14 september 2016

British Media Coverage of Islam Karimov’s Death

Karimov’s terrible misrule

On August 31st The Times published the article “Nightmare in Tashkent”, in which it informs its readers about the upcoming Uzbek independence day and about President Karimov’s uncertain health conditions.

“Wedged between the Kazakh steppe and the mountains of Afghanistan, Uzbekistan has for most of Mr Karimov’s tenure been one of Asia’s nastiest dictatorships. He has created a police state worthy of the Stasi. He has authorised torture on a mass scale and the use of live fire on peaceful protests. Like his old Soviet neighbours, he has fostered rampant kleptocracy, creating an inner circle of cronies with too much to lose to consider removing him from power.”

This is how The Times decided to present Uzbekistan to its readers. The Times and The Economist also highlighted the chance that Uzbekistan missed after the Soviet Union’s collapse in 1991, when central Asian republics had the choice of moving towards democracy and free markets. Mr. Karimov instead preferred Kazakhstan’s and Turkmenistan’s approach, thereby initiating repression and the cult of personality. All this intensified after a series of car bombings in Tashkent and after the protest in the eastern city of Andijan which was gunned down by security forces. Karimov “clung to power by rigging elections […] and by ruthlessly crushing dissent”, writes the Economist.

Uzbekistan is a country where “torture is ‘endemic in the criminal-justice system’, political opposition and independent media are banned, and political prisoners languish in jails”, and where religious extremism is on the rise as a consequence of the repression of freedom of religion. Human rights groups accuse Karimov’s regime of serious human rights abuses, including torture and forced labour in the lucrative cotton industry.

Outside powers in the post-Karimov Uzbekistan

Outside powers like Russia, China, and the US are said to be manoeuvring the country, the Economist and the Guardian say.

Russia, as former colonial ruler, does not hide its interests. “Cultural, economic and political ties with Moscow have been close, but at the same time Karimov often regarded the Kremlin’s intentions with suspicion. According to US diplomats, he bitterly criticised Russian attempts to carve out a sphere of influence in its “near abroad” and bristled at what he perceived as Russian Slavic condescension”, writes the Guardian. However, the Uzbek Prime Minister Shavkat Mirziyoyev, told Russian President Vladimir Putin that Uzbekistan is keen to maintain and develop strategic relations with Moscow. Mirziyoyev met Vladimir Putin, who also “laid flowers at Karimov’s grave on Tuesday”, with the prime minister, Dmitry Medvedev. Putin admired Karimov for his ability to maintain “stability” and said that Russia would “do everything to support the Uzbek people and the Uzbek leadership”.[…] “You can count on us fully, as you can on your most faithful friends”, writes the Guardian.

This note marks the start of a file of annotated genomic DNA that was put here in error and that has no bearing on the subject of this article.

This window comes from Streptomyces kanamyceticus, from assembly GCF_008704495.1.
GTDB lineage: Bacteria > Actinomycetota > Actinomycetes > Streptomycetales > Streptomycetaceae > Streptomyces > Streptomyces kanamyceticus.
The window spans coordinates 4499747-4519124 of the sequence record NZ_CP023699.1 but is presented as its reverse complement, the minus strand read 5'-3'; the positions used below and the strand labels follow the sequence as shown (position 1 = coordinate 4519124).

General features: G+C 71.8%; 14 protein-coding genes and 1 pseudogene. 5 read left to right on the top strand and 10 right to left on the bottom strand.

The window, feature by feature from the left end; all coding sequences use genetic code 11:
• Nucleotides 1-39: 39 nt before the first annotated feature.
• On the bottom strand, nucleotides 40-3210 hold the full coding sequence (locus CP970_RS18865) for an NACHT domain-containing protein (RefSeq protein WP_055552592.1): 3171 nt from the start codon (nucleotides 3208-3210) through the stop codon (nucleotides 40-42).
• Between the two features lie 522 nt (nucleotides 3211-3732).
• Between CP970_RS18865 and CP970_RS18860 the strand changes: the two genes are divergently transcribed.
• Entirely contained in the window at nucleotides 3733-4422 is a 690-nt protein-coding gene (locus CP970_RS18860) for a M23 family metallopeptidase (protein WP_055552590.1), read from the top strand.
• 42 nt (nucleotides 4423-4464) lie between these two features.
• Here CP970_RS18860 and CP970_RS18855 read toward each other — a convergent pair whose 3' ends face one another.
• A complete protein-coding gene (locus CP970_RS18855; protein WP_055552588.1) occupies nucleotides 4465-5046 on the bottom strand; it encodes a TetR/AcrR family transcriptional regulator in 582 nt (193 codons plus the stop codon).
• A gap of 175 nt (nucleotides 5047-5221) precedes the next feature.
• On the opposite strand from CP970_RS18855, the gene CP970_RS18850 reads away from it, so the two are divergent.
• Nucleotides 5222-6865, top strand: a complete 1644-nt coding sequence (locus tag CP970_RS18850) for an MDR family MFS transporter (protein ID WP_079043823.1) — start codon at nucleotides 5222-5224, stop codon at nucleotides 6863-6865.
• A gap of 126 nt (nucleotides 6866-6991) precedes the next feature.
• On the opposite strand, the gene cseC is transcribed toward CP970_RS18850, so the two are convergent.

China on the other hand shows economic interests, and seeks to secure its gas imports. Relations with China improved after Karimov’s refusal to allow a Western independent investigation of the Andijan massacre. This made ties with China through the Shanghai Cooperation Organisation even stronger.

With regard to the United States, the country will continue to ally with Uzbekistan in the war against terrorism because of Uzbekistan’s positon at the border with Afghanistan. This also explains why the US closed a blind eye to Karimov’s misrule for many years, writes The Times. The US also had a military base in Karshi-Khanabad since 2001, which is of strategic importance for Afghanistan operations, but the Uzbek government “cancelled the lease after Washington called for an independent investigation” into the brutal repression of the Andijan protests in 2005. According to the Guardian, G.W. Bush and the West were forced to condemn the killings.

Nevertheless, John Kerry, “had no problem cosying up to Karimov last November in Samarkand”, thus lending legitimacy to Karimov’s dictatorship once more. “Kerry claimed to have raised in private the matter of human rights. But it was clear other issues dominated the meeting, not least US eagerness to halt the spread of Isis-style Islamist ideology and jihadism in Muslim central Asia – a spectre regularly invoked by Karimov to justify his actions. Kerry was also keen to enlist Uzbek support in curbing Russia’s post-Ukraine expansionist tendencies, which at that point were taking flight in Syria. Putting hardware where its conscience should be, the US had already resumed military cooperation, providing Uzbekistan in 2015 with 300 armoured utility vehicles and 20 armoured recovery vehicles – reportedly the largest single arms transfer by the US to any central Asian nation.”, said the Guardian.

The uncertain future of Uzbekistan and the role of the West